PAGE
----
Proteins are part of a complex social network, and rarely act alone. Protein-protein interactions is the term used to describe when two or more proteins ‘partner-up‘ and bind together to carry out a different biological function. While experimental techniques are used to identify the relationships between one protein and another in its cellular neighborhood, computational simulations are still needed to uncover the more complex web of connections for multiple protein partners.
Distributed computing power from the World Community Grid (WCG) has recently aided the Help Cure Muscular Dystrophy (HMCD) project in capturing all the possible molecular and atomic connections between 2,280 human proteins. The analyzed proteins include those that are known to mutate and induce different forms of neuromuscular disorders, including Muscular Dystrophy.
HCMD is part of a larger-scale venture, the Decrypthon Molecular Docking Project. This is an alliance between AFM (French Muscular Dystrophy Association), CNRS (French National Center for Scientific Research) and IBM, who are using the World Community Grid resources to help them decipher and map all the functions of interacting proteins found in humans to a worldwide repository of information such as the Research Collaboratory for Structural Bioinformatics (RCSB) protein databank.
The idea behind molecular docking simulations is to take two proteins from a database of proteins (of known structure), and to see which proteins have an affinity to bind to one another. This involves predicting the position and orientation (the 3D-structure) of a protein in relation to a ligand (another protein, DNA, drug, etc.).
“You take two proteins and see in space how they best fit rotating one protein around the sphere of another,” says Alessandra Carbone from the Pierre-and-Marie-Curie University Paris, who is lead researcher on the Help Cure Muscular Dystrophy (HMCD) project. “There might be 300,000 possible positions for two given proteins to test. The number of configurations varies according to the size of the proteins. This means for larger proteins there can be over 300,000 positions. Each one of these calculations can take 30 seconds so the calculations for two proteins can take almost a month on a PC.” This fit is also dependent on both geometrics (how well the surface shapes complement each other) and the chemical bonds (measuring the strength of the atomic interactions between the two molecules).
The first phase of the HMCD project, completed in June 2007, scrutinized relationships among 168 proteins using molecular docking simulations. “Humans have more than 20,000 proteins, so if we were to examine the full range, it would be a truly mammoth task and we would have centuries and centuries of calculations. Even just a hundred proteins will give you centuries of calculations if you explore all 300,000 configurations for each protein. Molecular modeling simulations compute the energy values at the atomic level for groups of atoms between the given proteins. It gives you some sort of numerical estimation on whether two proteins are likely to interact or not, or likely to repulse each other depending on the physical or chemical properties of the amino acids on the surface, once you combine it with knowledge of where the interaction site lies,” says Carbone.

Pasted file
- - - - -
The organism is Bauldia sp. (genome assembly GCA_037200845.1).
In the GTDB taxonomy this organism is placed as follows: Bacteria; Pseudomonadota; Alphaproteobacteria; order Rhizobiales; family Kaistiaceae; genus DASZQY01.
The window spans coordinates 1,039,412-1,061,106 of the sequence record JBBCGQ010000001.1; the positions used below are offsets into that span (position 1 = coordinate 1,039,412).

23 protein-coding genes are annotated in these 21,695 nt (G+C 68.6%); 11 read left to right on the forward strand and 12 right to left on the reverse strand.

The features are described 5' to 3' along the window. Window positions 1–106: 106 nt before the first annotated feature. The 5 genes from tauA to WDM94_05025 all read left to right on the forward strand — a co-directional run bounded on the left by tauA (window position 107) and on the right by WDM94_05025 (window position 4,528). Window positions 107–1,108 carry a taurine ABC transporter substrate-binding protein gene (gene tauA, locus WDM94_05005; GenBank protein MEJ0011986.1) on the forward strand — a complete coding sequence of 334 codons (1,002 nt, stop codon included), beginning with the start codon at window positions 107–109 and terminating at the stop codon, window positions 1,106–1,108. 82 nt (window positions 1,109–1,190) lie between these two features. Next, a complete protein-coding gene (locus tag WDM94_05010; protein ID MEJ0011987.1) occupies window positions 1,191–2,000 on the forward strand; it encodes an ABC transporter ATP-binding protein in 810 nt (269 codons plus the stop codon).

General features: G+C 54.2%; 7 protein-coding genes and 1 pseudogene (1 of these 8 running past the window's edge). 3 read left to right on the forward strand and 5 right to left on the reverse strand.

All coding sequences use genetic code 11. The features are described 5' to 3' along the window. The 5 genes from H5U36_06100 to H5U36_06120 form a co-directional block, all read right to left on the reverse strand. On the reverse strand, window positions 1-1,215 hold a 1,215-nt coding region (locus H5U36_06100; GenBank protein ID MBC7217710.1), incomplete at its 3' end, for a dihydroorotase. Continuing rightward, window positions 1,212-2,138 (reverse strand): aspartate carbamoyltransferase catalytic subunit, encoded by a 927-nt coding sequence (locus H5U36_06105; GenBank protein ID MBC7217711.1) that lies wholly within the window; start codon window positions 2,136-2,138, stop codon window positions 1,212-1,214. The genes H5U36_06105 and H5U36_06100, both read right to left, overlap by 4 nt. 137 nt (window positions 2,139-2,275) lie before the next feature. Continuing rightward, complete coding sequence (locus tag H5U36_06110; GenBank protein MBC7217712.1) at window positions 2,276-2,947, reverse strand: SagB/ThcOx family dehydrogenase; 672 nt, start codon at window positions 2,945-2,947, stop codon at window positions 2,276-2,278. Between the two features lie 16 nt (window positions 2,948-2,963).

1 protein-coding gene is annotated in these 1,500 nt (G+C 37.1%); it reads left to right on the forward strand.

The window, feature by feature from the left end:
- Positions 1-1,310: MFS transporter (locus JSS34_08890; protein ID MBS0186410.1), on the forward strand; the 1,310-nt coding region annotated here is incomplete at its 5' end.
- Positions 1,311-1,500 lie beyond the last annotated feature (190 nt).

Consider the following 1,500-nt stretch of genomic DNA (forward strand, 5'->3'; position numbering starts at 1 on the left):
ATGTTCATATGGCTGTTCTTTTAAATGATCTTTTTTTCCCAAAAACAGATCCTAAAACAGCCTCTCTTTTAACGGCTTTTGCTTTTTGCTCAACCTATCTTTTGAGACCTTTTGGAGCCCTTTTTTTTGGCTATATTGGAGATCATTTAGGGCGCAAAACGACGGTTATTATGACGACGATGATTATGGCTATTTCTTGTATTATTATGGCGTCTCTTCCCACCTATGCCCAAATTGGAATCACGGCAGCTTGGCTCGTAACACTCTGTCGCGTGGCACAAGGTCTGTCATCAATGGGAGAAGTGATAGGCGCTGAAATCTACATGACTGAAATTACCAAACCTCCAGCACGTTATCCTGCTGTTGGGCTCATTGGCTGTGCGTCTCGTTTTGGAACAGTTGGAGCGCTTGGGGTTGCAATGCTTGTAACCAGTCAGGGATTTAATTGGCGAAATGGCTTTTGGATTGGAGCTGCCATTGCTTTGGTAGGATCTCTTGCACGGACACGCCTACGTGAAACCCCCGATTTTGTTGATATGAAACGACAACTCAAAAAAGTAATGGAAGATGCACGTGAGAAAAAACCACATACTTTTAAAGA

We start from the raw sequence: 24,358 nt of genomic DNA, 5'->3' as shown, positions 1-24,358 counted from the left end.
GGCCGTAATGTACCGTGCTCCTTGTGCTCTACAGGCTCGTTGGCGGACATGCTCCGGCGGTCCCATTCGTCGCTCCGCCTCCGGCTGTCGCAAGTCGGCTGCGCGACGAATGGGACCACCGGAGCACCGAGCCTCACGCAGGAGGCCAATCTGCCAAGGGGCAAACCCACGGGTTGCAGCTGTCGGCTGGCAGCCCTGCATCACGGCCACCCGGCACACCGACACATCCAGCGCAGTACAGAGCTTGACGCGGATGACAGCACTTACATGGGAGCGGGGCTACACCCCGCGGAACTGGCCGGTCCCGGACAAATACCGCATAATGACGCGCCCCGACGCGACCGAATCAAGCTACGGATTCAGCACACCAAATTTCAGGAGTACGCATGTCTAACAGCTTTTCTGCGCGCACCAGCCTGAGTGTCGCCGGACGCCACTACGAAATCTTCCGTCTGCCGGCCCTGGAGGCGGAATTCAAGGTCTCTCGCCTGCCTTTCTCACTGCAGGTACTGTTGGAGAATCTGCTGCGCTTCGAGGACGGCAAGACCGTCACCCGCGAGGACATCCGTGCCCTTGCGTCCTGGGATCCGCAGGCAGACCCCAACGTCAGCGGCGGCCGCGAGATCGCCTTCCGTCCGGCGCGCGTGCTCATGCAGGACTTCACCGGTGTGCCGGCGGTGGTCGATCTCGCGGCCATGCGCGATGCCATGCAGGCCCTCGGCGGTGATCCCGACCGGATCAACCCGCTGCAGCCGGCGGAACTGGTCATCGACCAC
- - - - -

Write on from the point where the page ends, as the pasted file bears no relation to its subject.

The researchers predicted that it would have taken over 14,000 years of computational time on a 2 GHz PC to reveal and rule out all possible docking confirmations for all 168 proteins. However, a ‘distributed calculation’ allowed them to considerably reduce the processing time. Over 6,000-8,000 donor machines meant the task took under 26 weeks.
However, to test 2,280 proteins on a one-to-one basis for phase II of the project, researchers needed a method to significantly reduce the number of configurations they would have to check. Molecular docking data from analysis of the 168 proteins (known to form 84 complexes) helped them develop a fast docking algorithm to predict potential partners for this large pool of proteins.
The researchers also combined evolutionary information with these molecular docking algorithms. Cells across all species have a similar way of organizing their internal structures with many protein architectures being conserved (or homologous) across species. Protein-protein interactions from one organism can, therefore, be used to predict interactions among homologous proteins in another organism. The interaction sites on the protein surface are usually conserved because the amino acids or physical properties are conserved. “Evolutionary information lets us predict the interaction site (binding site) with reasonable probability, and then we can carry out molecular docking just on this area which decreases exploration time even further. While you usually explore the whole sphere around a given protein, evolutionary analysis allowed us to explore just a small part of the surface area or cross section - a cone of the sphere,” says Carbone. “The numerical estimation to discriminate proteins is realized by combining the molecular docking results and the predictions of the binding sites based on evolution,” she adds.
The project came to an end ahead of schedule in September 2012 after only two and half years. Volunteer computers had racked up over 114 million results using nearly 53,000 CPU-years of computing power.
HCMD2 expect to publish their results, methods, scientific tools and interaction data in a number of public databases, along with descriptive papers, later this year. The resulting database will potentially help drug developers design molecules to inhibit or enhance binding of particular macromolecules, hopefully leading to better treatments for muscular dystrophy and other neuromuscular diseases. The unique methodology used by the researchers in their analysis could also be applied to future studies of other disease areas.